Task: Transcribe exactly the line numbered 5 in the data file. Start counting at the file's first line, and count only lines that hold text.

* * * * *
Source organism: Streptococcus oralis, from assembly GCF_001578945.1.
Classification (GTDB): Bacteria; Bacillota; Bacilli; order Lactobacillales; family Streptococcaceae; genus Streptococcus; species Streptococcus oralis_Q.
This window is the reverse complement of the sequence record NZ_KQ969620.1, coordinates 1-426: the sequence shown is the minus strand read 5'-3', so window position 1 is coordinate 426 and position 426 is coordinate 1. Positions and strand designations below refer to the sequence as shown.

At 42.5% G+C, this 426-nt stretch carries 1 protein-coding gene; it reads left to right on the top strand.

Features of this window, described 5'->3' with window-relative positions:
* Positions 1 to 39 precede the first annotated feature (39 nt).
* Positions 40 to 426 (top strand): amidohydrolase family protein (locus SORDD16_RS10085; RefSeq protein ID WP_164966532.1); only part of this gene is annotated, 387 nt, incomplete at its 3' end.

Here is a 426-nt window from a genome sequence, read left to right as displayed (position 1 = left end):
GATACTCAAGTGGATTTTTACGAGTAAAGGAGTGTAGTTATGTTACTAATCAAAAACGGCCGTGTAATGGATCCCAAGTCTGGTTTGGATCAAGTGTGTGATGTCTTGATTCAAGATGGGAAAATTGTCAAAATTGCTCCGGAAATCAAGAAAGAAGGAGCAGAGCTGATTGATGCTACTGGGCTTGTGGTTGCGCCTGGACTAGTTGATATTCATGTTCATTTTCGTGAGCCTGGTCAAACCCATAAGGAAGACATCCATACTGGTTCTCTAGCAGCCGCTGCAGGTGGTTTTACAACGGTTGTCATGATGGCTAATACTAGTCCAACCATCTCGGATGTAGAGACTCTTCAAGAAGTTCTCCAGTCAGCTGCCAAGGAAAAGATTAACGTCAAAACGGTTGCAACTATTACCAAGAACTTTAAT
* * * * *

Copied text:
Features of this window, described 5'->3' with window-relative positions: